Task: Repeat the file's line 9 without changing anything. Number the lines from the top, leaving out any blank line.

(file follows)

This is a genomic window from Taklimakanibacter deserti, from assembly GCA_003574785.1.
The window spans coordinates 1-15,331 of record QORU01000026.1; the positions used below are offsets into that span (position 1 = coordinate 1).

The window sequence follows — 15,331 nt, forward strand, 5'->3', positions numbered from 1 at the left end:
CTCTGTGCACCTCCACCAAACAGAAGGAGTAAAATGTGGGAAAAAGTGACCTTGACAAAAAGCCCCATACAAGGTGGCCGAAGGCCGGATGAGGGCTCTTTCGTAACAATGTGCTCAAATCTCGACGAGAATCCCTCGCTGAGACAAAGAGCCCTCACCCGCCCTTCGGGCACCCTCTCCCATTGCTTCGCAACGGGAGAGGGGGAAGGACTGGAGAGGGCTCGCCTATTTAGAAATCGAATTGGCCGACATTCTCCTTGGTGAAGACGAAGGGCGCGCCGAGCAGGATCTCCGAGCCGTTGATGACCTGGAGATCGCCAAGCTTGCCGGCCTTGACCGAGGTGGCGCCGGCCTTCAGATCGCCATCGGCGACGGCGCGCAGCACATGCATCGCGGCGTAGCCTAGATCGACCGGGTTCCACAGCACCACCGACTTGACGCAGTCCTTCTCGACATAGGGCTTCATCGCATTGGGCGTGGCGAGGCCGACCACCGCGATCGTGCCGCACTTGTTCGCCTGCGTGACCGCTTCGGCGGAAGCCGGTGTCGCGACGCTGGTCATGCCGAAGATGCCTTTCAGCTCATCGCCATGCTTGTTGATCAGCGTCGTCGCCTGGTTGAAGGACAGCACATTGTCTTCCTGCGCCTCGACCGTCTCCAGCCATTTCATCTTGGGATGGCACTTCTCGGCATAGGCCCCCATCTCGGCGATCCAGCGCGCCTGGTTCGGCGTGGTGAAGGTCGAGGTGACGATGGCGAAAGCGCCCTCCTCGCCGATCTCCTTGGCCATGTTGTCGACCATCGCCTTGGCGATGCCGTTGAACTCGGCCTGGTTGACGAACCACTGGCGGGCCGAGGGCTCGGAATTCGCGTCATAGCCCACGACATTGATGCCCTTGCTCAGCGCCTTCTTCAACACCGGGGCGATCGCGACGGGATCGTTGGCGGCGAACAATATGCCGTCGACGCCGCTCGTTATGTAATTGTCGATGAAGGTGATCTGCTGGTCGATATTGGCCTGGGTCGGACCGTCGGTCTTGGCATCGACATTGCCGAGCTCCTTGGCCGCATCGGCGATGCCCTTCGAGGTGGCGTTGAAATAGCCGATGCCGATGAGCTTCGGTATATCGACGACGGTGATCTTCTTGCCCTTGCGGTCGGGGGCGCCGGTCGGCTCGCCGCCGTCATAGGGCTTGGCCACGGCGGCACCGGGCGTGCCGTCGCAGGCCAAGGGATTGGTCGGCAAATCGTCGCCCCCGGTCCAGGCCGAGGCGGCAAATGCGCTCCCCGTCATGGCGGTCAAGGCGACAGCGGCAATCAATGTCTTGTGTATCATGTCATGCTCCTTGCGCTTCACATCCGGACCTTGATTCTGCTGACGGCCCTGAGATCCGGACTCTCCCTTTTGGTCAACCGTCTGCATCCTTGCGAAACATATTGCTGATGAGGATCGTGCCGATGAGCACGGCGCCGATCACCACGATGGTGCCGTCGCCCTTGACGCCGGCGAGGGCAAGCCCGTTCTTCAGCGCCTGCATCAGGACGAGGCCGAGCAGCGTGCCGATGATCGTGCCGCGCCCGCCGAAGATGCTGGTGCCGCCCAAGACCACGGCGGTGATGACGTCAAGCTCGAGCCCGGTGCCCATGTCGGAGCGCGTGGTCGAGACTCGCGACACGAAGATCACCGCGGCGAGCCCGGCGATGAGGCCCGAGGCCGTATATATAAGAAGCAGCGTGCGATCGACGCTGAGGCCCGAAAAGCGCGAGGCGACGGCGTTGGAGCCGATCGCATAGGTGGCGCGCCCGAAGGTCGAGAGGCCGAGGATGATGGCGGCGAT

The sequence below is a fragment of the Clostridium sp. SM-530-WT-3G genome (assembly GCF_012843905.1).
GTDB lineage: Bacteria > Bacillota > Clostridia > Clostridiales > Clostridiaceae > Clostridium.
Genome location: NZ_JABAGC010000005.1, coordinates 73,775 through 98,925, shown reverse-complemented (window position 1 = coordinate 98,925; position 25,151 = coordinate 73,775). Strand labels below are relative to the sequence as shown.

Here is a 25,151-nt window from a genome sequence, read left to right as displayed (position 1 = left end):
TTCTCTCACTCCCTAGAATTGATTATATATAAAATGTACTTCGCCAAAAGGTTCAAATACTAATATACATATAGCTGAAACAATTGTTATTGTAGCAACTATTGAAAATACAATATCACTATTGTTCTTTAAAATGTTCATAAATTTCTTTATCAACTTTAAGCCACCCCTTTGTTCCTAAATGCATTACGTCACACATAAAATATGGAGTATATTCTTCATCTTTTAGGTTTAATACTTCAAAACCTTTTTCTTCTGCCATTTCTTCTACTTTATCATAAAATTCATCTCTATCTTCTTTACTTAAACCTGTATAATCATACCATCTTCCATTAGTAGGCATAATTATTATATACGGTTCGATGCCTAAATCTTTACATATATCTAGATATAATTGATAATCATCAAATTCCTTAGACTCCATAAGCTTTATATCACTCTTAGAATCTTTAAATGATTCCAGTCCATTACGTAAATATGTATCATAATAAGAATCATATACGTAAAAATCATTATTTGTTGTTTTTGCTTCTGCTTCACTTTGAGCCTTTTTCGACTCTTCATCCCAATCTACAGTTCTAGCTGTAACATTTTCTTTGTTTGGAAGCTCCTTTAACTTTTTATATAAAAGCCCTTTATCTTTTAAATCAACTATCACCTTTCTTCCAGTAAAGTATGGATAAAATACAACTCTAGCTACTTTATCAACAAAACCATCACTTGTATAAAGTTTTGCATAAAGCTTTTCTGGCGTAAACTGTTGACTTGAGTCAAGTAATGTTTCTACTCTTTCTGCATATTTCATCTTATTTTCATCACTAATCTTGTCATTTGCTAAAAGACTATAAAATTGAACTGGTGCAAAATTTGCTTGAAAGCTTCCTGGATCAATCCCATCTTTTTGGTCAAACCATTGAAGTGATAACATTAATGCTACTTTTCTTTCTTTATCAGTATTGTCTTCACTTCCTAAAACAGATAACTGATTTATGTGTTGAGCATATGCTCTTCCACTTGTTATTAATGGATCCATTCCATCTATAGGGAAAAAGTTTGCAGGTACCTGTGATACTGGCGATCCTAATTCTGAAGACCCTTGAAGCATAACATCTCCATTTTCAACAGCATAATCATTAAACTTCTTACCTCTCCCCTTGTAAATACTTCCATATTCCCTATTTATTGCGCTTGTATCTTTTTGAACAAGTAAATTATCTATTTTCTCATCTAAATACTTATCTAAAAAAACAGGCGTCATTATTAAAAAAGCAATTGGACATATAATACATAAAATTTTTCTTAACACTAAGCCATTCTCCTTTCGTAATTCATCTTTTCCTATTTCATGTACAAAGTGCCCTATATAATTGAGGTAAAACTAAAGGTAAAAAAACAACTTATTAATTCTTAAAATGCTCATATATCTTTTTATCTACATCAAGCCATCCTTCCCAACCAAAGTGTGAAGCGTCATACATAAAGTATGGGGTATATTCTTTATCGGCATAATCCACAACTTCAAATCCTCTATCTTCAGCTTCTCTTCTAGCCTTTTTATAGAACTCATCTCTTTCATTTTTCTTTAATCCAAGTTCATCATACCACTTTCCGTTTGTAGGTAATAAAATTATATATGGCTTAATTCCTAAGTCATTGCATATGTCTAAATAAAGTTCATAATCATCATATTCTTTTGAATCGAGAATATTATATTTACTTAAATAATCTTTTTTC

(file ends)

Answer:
TTCTCTCACTCCCTAGAATTGATTATATATAAAATGTACTTCGCCAAAAGGTTCAAATACTAATATACATATAGCTGAAACAATTGTTATTGTAGCAACTATTGAAAATACAATATCACTATTGTTCTTTAAAATGTTCATAAATTTCTTTATCAACTTTAAGCCACCCCTTTGTTCCTAAATGCATTACGTCACACATAAAATATGGAGTATATTCTTCATCTTTTAGGTTTAATACTTCAAAACCTTTTTCTTCTGCCATTTCTTCTACTTTATCATAAAATTCATCTCTATCTTCTTTACTTAAACCTGTATAATCATACCATCTTCCATTAGTAGGCATAATTATTATATACGGTTCGATGCCTAAATCTTTACATATATCTAGATATAATTGATAATCATCAAATTCCTTAGACTCCATAAGCTTTATATCACTCTTAGAATCTTTAAATGATTCCAGTCCATTACGTAAATATGTATCATAATAAGAATCATATACGTAAAAATCATTATTTGTTGTTTTTGCTTCTGCTTCACTTTGAGCCTTTTTCGACTCTTCATCCCAATCTACAGTTCTAGCTGTAACATTTTCTTTGTTTGGAAGCTCCTTTAACTTTTTATATAAAAGCCCTTTATCTTTTAAATCAACTATCACCTTTCTTCCAGTAAAGTATGGATAAAATACAACTCTAGCTACTTTATCAACAAAACCATCACTTGTATAAAGTTTTGCATAAAGCTTTTCTGGCGTAAACTGTTGACTTGAGTCAAGTAATGTTTCTACTCTTTCTGCATATTTCATCTTATTTTCATCACTAATCTTGTCATTTGCTAAAAGACTATAAAATTGAACTGGTGCAAAATTTGCTTGAAAGCTTCCTGGATCAATCCCATCTTTTTGGTCAAACCATTGAAGTGATAACATTAATGCTACTTTTCTTTCTTTATCAGTATTGTCTTCACTTCCTAAAACAGATAACTGATTTATGTGTTGAGCATATGCTCTTCCACTTGTTATTAATGGATCCATTCCATCTATAGGGAAAAAGTTTGCAGGTACCTGTGATACTGGCGATCCTAATTCTGAAGACCCTTGAAGCATAACATCTCCATTTTCAACAGCATAATCATTAAACTTCTTACCTCTCCCCTTGTAAATACTTCCATATTCCCTATTTATTGCGCTTGTATCTTTTTGAACAAGTAAATTATCTATTTTCTCATCTAAATACTTATCTAAAAAAACAGGCGTCATTATTAAAAAAGCAATTGGACATATAATACATAAAATTTTTCTTAACACTAAGCCATTCTCCTTTCGTAATTCATCTTTTCCTATTTCATGTACAAAGTGCCCTATATAATTGAGGTAAAACTAAAGGTAAAAAAACAACTTATTAATTCTTAAAATGCTCATATATCTTTTTATCTACATCAAGCCATCCTTCCCAACCAAAGTGTGAAGCGTCATACATAAAGTATGGGGTATATTCTTTATCGGCATAATCCACAACTTCAAATCCTCTATCTTCAGCTTCTCTTCTAGCCTTTTTATAGAACTCATCTCTTTCATTTTTCTTTAATCCAAGTTCATCATACCACTTTCCGTTTGTAGGTAATAAAATTATATATGGCTTAATTCCTAAGTCATTGCATATGTCTAAATAAAGTTCATAATCATCATATTCTTTTGAATCGAGAATATTATATTTACTTAAATAATCTTTTTTC